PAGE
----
Flatsnout Boxing

Personal boxing and fitness Training.


Flatsnout Boxing Information Page
Weekly updates on fitness and health issues.

Basic Nutrition

  • Breads                             
    • Sweet potatoes
    • Fruit and vegetables.
  • Cereals
  • Rice
  • Pasta
  • Beans


Part of your training programme should include choosing foods that give you enough energy to fuel your body, as well as helping it grow and repair. Good nutrition can help make a difference to your competitive performance.

Eating a healthy, balanced diet will help you maintain a healthy heart and get you fit and ready for your challenge.

Looking for healthy recipes, or want to know how to measure healthy portions? Purchase a healthy cook book.


Carbohydrate foods are the most important source of energy when exercising. The best types to provide you with sustained energy are those which release their energy slowly such a

You should include these carbohydrates in each meal as they help to keep your muscle energy (glycogen) levels topped up and choose higher fibre wholegrain options where possible. Three to four hours before a long ride or race, you should choose meals which have good amounts of these slow releasing carbohydrates, some protein and be low in fat. Good examples include:

  • Stir fry chicken and noodles
  • Meat or fish pasta with a sauce (not cheese)
  • Pita with meat/fish and salad filling
  • Lean meat, chicken or fish with vegetables and sweet potato.

Avoid choosing carbohydrates that are made with simple sugars biscuits and cakes, as they will give you short term energy which won’t be there when you need it at the beginning of a training session or race. These types of carbohydrates are useful during activities longer than 90 minutes. Their quicker release of energy can help to spare your muscle glycogen and keep you going longer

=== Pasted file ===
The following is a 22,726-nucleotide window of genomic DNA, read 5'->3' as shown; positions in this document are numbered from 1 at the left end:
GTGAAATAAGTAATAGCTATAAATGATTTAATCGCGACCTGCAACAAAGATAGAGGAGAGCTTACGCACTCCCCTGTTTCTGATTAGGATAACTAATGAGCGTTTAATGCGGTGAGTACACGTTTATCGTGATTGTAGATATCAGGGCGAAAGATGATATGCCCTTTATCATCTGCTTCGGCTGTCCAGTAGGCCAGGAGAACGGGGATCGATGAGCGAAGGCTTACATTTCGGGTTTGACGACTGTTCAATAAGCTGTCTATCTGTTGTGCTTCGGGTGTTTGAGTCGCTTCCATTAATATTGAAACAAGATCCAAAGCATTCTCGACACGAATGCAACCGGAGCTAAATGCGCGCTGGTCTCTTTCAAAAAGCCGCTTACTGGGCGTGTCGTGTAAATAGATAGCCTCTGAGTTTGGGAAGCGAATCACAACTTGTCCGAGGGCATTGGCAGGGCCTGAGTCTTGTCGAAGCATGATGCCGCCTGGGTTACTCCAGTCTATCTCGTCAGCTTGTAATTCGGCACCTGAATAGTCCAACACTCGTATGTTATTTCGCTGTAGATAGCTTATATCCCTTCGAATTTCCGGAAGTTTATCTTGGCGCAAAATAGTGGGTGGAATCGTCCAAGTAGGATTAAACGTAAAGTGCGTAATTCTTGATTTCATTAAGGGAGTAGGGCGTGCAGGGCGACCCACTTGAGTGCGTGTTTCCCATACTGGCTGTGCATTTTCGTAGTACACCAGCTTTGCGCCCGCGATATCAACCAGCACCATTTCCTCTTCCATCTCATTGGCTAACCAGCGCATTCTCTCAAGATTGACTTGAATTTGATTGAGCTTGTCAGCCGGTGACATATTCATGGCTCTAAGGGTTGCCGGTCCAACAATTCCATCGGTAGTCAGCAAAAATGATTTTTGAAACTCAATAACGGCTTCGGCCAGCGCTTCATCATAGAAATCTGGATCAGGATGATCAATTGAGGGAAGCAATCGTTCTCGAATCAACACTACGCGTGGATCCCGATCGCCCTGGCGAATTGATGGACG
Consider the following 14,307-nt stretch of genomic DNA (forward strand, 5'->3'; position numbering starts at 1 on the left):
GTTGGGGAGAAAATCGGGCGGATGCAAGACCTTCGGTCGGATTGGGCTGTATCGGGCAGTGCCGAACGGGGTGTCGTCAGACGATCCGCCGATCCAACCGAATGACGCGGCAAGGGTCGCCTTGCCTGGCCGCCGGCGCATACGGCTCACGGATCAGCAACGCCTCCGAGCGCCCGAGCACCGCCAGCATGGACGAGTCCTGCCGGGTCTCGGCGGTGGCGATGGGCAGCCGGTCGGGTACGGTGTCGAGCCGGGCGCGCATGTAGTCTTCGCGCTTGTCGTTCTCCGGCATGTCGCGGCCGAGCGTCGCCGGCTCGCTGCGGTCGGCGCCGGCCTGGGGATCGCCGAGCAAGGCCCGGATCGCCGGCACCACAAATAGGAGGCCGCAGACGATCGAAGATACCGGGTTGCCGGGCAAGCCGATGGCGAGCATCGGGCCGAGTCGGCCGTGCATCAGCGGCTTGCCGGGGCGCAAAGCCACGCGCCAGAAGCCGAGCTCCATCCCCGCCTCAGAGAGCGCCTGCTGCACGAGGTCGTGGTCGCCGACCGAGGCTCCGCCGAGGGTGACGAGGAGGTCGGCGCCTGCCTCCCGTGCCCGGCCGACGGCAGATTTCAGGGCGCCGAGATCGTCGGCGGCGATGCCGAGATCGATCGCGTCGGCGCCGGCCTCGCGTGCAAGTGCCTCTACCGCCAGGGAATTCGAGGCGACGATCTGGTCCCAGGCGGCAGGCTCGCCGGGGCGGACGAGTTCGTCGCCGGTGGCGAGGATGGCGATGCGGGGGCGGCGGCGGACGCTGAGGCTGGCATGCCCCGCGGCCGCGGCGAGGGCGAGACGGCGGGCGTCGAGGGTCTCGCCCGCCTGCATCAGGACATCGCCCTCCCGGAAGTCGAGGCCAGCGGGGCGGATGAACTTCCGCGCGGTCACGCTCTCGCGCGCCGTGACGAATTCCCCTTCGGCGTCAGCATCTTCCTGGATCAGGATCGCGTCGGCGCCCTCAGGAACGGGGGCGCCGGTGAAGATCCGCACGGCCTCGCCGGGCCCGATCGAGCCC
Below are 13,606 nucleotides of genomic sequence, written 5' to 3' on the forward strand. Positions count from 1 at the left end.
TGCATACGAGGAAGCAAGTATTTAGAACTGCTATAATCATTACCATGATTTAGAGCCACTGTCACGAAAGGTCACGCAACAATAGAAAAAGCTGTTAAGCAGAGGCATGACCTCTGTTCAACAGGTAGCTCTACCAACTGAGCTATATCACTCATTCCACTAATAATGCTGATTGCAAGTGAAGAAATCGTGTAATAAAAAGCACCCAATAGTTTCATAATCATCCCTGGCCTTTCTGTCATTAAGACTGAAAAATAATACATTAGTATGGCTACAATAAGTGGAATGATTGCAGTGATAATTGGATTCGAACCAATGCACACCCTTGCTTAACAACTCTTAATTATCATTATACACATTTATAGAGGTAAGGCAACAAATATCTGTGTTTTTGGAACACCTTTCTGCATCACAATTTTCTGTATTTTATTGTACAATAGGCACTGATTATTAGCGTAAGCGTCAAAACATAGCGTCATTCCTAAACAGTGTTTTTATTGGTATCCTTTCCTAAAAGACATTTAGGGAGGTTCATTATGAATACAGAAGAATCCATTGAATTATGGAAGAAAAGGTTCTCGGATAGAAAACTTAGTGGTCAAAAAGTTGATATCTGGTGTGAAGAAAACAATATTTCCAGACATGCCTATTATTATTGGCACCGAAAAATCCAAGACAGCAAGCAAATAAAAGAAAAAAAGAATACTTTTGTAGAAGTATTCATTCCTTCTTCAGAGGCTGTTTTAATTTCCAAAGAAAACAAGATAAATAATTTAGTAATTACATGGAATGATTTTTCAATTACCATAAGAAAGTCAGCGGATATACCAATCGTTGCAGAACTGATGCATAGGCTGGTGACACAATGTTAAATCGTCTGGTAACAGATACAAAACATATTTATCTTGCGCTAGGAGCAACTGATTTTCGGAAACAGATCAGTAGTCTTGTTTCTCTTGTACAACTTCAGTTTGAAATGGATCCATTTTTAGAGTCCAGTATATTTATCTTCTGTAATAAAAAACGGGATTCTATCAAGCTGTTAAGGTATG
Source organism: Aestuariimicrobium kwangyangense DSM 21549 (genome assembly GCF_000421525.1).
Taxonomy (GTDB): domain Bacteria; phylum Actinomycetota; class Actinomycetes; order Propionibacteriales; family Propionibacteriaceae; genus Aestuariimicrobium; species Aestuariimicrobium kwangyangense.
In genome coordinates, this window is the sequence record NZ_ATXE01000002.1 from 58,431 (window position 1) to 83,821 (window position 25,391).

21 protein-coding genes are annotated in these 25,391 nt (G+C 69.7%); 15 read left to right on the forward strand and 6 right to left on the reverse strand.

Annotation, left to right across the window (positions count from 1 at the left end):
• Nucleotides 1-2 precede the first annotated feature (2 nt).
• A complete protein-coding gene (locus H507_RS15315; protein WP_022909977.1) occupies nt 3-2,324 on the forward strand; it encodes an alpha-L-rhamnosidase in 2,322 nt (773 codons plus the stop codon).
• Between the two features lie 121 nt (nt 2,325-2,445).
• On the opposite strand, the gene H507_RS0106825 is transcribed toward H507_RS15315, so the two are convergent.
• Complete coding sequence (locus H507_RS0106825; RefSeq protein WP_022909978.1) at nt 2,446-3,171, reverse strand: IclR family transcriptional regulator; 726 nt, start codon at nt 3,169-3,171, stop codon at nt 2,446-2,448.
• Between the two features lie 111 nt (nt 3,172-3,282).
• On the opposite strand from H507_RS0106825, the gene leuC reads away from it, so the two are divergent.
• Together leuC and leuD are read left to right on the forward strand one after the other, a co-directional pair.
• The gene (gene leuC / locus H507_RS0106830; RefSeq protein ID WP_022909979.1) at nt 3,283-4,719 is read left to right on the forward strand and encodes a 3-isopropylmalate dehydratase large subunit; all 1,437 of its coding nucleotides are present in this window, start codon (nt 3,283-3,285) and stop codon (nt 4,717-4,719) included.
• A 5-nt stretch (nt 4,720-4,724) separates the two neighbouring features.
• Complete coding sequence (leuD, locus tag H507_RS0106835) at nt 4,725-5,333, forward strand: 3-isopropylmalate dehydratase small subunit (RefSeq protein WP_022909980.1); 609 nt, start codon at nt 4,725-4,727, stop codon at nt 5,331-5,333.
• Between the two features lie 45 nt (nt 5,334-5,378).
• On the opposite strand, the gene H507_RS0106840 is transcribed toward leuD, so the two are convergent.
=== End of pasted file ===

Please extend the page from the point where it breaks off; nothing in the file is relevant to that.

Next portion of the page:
Protein is not used as an energy source for exercise, but it is needed to help repair and grow muscle that is broken down during exercise. Although your protein requirements will be slightly higher when you exercise regularly, most people already eat more protein than they require. There shouldn't be a need to increase your protein portion sizes or rely on special high protein diets or protein supplements.  

The best way to ensure you are getting enough protein for muscle repair and growth is by choosing meals that includes good amounts of carbohydrate, which will be used for energy and a good mix of protein choices. Go for lean cuts of meat and try to have 1 to 2 portions of fish a week. Low fat diary, beans, pulses and lentils are also good choices.


Keeping well hydrated is important when training, especially if you are exercising for more than 2 hours, even at moderate pace. Becoming dehydrated can affect your performance as well as your concentration or judgement. Aim to have 400 - 600 ml water 2 to 3 hours before a training session and then 200 - 250ml, 10 mins before you start.